Saturday, October 15, 2016

President Trump's dream: his very, very own news empire, where anything could be true

The media coverage of Donald J. Trump's presidential campaign has had a one-thing-after-another feel. An inundation of bigotry, misogyny and homophobia. And, more recently, revelations about his taxes, his putting the moves on women, and, albeit in coded language, the size of the would-be presidential ding-a-ling.
The experience of taking it all in has been dizzying, like being stuck on an islet, watching a twister blow around and around the terrain for months on end. The results have been noise and murky water.
However, from the pattern of the sediment that has settled on the shore, I discern a plan for something more sinister than a rash of chauvinism and boorishness. There are signs that if Trump wins, he will establish a state-run medium – in other words, an administration-run propaganda organ.
This is not far-fetched, so don't touch that dial.
For starters, in May, Vanity Fair reported that Trump may consider starting a cable outlet. The magazine quoted an anonymous source close to the campaign as saying that Trump’s thinking is 
``(W)in or lose, we are onto something here. We’ve triggered a base of the population that hasn’t had a voice in a long time.’’1
(The source does not answer the question of whether Trump would wait until his presidency is finished before setting up his cable network. It also does not say what kind of content it would broadcast. A Trump spokeswoman said the Trump circle has given ``not a thought’’ of going into media.)

If current trends continue, a Trump Administration outlet could come to pass.
  • ·       The administration of President George W. Bush provided fake news segments to TV outlets. Some of these were broadcast, with no disclaimer that they were government product.
  •          Roger Ailes, the Fox News founder who works for Trump, proposed to President Nixon the idea of setting up a GOP TV channel. Nixon rejected the idea.
  •           In early 2015, Trump’s running mate, Indiana Governor Mike Pence, initiated ``Just In,'' which would, as a government outlet, broadcast news about the state. Pence backed off the idea following public outcry.

             The fact that none of those enterprises took may not discourage Trump from trying.  It is less likely that negative public feedback would kill a Trump Administration media initiative. Trump is stubborn; he
doesn’t like to be seen as a quitter.
            Most people know that Trump hates what some call the``mainstream'' media. He claims that election coverage has been rigged against him. He has described reporters as ``the lowest form of life.’’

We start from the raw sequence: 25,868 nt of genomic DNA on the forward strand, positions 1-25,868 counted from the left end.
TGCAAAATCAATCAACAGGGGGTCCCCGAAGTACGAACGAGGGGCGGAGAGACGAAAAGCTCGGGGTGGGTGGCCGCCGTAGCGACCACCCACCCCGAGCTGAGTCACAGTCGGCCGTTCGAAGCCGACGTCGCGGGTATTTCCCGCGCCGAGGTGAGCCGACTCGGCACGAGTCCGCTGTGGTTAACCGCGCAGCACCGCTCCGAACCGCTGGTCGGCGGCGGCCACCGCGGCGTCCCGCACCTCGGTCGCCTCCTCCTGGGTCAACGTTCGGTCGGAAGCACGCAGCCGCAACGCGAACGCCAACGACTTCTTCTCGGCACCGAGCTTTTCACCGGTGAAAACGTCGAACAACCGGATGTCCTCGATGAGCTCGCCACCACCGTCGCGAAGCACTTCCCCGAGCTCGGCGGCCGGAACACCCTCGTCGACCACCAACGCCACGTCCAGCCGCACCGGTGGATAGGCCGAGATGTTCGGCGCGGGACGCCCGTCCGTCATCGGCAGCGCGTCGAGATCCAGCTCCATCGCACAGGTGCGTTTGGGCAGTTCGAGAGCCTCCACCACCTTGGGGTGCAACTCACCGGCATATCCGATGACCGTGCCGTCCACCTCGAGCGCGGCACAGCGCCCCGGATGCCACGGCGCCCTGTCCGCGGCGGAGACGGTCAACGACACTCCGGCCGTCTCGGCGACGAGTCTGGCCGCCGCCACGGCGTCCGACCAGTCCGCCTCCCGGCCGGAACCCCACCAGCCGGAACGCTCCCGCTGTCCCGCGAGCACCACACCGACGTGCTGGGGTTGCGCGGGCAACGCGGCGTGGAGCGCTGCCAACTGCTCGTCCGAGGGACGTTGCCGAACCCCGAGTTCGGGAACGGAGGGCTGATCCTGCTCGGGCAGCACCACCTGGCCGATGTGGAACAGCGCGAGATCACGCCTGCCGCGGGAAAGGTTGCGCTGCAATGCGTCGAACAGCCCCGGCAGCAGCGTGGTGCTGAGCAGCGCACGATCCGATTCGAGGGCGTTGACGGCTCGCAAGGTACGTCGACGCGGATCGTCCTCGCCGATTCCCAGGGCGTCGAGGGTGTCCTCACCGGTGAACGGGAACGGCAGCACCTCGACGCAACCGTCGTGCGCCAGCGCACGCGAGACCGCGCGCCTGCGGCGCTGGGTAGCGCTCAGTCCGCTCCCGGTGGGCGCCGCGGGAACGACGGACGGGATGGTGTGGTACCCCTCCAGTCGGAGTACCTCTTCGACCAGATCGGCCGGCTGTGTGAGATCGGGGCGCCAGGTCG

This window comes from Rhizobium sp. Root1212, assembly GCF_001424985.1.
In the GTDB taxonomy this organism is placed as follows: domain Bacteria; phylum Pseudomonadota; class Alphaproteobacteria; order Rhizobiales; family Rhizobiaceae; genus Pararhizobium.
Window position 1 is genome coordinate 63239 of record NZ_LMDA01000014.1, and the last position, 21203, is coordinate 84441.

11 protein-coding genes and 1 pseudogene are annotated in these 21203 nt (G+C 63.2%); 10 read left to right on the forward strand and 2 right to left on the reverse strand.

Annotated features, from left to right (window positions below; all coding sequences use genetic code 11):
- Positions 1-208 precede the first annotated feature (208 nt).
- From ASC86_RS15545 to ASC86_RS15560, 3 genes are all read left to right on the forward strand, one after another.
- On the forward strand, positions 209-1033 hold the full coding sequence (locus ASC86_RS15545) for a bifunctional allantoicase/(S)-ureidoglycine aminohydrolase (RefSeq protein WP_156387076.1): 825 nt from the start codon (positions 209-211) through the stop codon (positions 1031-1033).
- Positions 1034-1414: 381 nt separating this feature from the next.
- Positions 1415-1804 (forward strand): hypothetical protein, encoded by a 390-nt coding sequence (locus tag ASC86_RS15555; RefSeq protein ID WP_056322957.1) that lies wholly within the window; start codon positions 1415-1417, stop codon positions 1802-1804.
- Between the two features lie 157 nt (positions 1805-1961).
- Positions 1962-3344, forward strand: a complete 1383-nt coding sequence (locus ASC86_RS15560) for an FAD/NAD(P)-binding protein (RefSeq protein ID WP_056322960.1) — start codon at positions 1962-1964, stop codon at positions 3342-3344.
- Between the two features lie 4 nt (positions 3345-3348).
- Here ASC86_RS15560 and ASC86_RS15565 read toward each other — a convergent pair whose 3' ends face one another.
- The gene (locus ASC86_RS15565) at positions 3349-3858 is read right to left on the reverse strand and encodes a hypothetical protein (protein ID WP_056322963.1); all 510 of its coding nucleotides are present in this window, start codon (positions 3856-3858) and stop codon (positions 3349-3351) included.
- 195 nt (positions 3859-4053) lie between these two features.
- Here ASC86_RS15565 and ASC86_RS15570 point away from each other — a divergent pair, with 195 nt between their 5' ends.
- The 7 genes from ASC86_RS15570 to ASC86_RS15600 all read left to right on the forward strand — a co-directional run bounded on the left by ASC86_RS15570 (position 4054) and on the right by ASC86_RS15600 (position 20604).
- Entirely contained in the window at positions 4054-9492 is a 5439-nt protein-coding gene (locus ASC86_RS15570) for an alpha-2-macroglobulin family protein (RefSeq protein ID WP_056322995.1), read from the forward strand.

Further, his antipathy and his actions show that he will do business only with journalists who agree with him all the time. It follows that as president he would establish a media channel that would transmit only the information he wants the public to know.
Trump has hired Ailes, fired from Fox News amidst charges of sexual harassment, to be a consultant to the campaign. The campaign hired as its CEO Stephen Bannon, the head of Bretibart News, a right-wing Internet news site. Bannon and Ailes are aligned ideologically with Trump; they could provide him with considerable business and technical expertise.
            Ailes’ "A Plan For Putting the GOP on TV News,’’ according to Gawker reporter John Cook, who broke the story five years ago, was ``a plot by Ailes and other Nixon aides to circumvent the `prejudices of network news’ and deliver `pro-administration’ stories to heartland television viewers.’’ The memo is not signed, but Cook, who examined hundreds of pages attributed to Ailes, said the copy at the Nixon Library ``literally has Ailes' name written all over it. ''The memo states:
``Today television news is watched more often than people read newspapers, than people listen to the radio, than people read or gather any other form of communication. The reason: People are lazy. With television you just sit—watch—listen. The thinking is done for you.’’

          In a piece that appeared August 17 in the conservative journal, The Weekly Standard, Stephen F. Hayes wrote that by taking on Bannon, Trump has chosen to live in  Breitbart’s ``alternative reality.’’ Armed with a state-run news outlet, Trump would not have to explain himself. Broadcast anchors or reporters would speak for him – no questions, please. Hayes writes:

``When Trump can't explain his own words, Breitbart faults the journalists who have asked the questions.’’ 

The platform would allow the administration to broadcast, with a straight face, assertions as staggering as Trump’s remark that Ted Cruz’s father was with Lee Harvey Oswald shortly before Oswald was shot, or that African-Americans are living in the worst time of their history, ``ever, ever, ever.'' Skeptics would not be allowed airtime.
After a while, the members of an audience loyal to Trump media would start to see the world through a prism of deceptions and of propaganda. They would come to live in a reality alternative to those who got their information from other sources. And even though myriad other news outlets exist, a state-run channel could have a large, loyal following. Witness the adherence to Fox and Breitbart.
The idea of a media-generated alternative reality reminds me of ``1984,’’ George Orwell’s tale of a dystopia in which the only public information is generated by the government.